Masking Techniques

Hello and welcome! Today’s video features a few spins on an oldie-but-goodie technique… masking. I used masking to create crisp images, colorful backgrounds, and the look of dimension.

[All supplies are linked to multiple sources in the thumbnails at the end of this post. Compensated affiliate links used at no cost to you. To watch the video in HD on YouTube, click HERE.]

In my video, I share 4 card ideas. Let’s start with the simple pumpkin cards first…

After planning out my card, I used the Sunny Studio Pretty Pumpkins Stamp Set (SSS | SUN) and stamped the layers of the pumpkin using my MISTI Stamping Tool. I really like this layering stamp set because it’s easy to line up the layers and the final result is very realistic looking, thanks to the white highlights the stamp creates. The sentiment under the pumpkin is from the beautiful Sunny Studio Autumn Greetings Stamp Set (SSS | SUN) and is stamped in VersaFine Onyx Black ink and clear heat embossed.

I created a “frame” for my pumpkin and sentiment by dry embossing two circle dies using the Hero Arts Inifinity Circles Die Set and a Spellbinders Tan Embossing Pad. I also created a mask for around the inner circle of the frame from Inkadinkado Masking Paper… and a mask for the the pumpkin from the coordinating die. For the green “glow” at the bottom of the circle, I applied Twisted Citron and Peeled Paint Distress Oxide Ink. They go on like butter! For shine, I added a bit of Clear Wink of Stella Shimmer to the darkest areas on the pumpkin.

I created another card with the same design, but applied Broken China Distress Oxide Ink towards the top of the circle.

Since the coordinating dies are a bit bigger than the stamped images, the mask leaves a white border around the stamping. I really like how this keeps everything looking clean… and as if the pumpkin is glowing.

For the third pumpkin card, I stamped three pumpkins from the Sunny Studio Pretty Pumpkins Stamp Set (SSS | SUN)  and using the coordinating dies to create masks. Here is a good tip: When stamping multiple images that need masking, always start with the image you want to be in front and then move your way back. For my card I started with the smallest first. The sentiment is again from the Sunny Studio Autumn Greetings Stamp Set (SSS | SUN).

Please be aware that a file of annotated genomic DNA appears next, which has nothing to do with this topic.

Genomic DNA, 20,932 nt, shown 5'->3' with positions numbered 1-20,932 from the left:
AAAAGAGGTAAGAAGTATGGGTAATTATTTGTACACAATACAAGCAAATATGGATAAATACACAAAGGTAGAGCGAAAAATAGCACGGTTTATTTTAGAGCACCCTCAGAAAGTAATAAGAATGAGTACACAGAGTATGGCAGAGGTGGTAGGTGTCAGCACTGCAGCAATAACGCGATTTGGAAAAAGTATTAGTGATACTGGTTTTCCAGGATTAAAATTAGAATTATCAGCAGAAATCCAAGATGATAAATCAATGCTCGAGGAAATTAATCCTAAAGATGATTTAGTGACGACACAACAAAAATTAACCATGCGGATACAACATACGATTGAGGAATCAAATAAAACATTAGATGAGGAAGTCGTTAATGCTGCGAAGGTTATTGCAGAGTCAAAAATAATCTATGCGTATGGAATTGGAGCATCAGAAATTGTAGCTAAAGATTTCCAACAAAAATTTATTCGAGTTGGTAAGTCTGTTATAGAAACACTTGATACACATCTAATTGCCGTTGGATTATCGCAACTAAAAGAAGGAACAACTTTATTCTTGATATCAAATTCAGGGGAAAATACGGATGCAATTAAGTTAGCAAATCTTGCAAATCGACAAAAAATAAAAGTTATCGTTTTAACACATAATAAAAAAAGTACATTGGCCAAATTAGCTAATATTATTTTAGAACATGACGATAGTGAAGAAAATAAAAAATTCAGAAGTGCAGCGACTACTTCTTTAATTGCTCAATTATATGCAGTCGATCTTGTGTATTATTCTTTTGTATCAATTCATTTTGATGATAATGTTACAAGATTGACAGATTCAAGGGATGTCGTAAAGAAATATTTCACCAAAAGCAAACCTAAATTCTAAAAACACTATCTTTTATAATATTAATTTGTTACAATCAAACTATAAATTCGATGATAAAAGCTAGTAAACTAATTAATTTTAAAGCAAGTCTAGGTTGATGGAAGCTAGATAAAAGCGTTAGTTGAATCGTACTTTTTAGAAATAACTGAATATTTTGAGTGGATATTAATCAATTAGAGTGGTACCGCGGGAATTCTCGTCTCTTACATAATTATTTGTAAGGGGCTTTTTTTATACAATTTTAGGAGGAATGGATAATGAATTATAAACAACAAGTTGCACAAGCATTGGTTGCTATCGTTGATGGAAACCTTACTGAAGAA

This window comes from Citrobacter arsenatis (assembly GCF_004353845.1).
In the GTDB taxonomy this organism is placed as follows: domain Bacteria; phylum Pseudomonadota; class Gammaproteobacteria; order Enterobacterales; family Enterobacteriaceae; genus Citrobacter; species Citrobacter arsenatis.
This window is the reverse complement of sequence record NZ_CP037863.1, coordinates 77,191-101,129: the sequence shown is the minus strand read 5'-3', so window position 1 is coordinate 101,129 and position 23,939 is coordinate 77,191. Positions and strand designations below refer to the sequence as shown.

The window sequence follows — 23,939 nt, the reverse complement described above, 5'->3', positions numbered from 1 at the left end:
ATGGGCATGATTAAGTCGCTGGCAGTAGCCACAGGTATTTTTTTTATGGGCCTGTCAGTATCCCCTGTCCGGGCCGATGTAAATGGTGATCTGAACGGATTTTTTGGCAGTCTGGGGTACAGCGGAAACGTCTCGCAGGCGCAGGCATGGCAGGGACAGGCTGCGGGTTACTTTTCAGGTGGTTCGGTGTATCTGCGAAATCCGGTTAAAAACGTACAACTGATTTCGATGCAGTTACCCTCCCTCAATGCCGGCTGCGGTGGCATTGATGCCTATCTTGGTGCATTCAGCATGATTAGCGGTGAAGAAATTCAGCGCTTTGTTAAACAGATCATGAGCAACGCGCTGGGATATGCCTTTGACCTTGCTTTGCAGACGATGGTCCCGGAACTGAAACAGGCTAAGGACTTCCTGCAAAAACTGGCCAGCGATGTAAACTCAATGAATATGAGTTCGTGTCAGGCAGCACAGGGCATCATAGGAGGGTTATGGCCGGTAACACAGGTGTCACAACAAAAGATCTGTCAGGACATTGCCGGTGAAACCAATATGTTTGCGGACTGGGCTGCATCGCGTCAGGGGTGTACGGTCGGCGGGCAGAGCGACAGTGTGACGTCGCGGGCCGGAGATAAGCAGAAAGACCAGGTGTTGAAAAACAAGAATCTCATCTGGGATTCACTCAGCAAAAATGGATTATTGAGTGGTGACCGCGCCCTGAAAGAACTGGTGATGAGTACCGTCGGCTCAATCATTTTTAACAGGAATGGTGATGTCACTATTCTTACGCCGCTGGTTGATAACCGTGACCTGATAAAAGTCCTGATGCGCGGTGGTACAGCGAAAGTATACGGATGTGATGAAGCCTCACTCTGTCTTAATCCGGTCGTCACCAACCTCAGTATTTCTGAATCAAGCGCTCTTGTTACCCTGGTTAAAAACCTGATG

I embossed the background with a Hero Arts Infinity Postage Die and Spellbinders Tan Embossing Pad… and applied a mask and Antique Linen Distress Oxide Ink. I finished off the card with Lucy’s Cards Lemon Jewels and some shine using a Clear Wink of Stella Pen.

I also made a quick bonus card showing a few more masking tips. This cutie dog image and sweet sentiment are both from the Sunny Studio Pet Sympathy Stamp Set (SSS | SUN). I colored the puppy with Copic Markers and cut a mask for the image using 3M Wide Post It Tape and the coordinating die. Post It Tape is a great alternative to masking paper! I placed the mask on top of the pup and applied a strip of the tape towards the bottom of the background so I could apply a bit of Twisted Citron Distress Oxide Ink. I then moved the same strip of Post It Tape and applied it on top of the inking, leaving a bit of overlap in between. This time I applied Broken China Distress Oxide Ink. I really like the white line in between the inked areas to keep it crisp and prevent the colors from overlapping. I finished off the card by adding Tonic Ebony Black Nuvo Drops to the eyes and nose on the image, and Mini Ranger Glossy Accents to the heart. By the way, this card is tiny – only 3.5″ x 5″.

Masking is a great way to add color and the look of dimension without bulk!


Want to find the products I used? To make them easy for you to find, I have listed them below. (Compensated affiliate links used at no cost to you. Thank you! Affiliate and product disclosure can be found here. All products were personally purchased except those with an asterisk or from Sunny Studio. As always, this post was NOT paid for or sponsored.) Click on the letters below each picture to go to a favorite store: Simon Says Stamp (SSS), Ellen Hutson (EH), etc.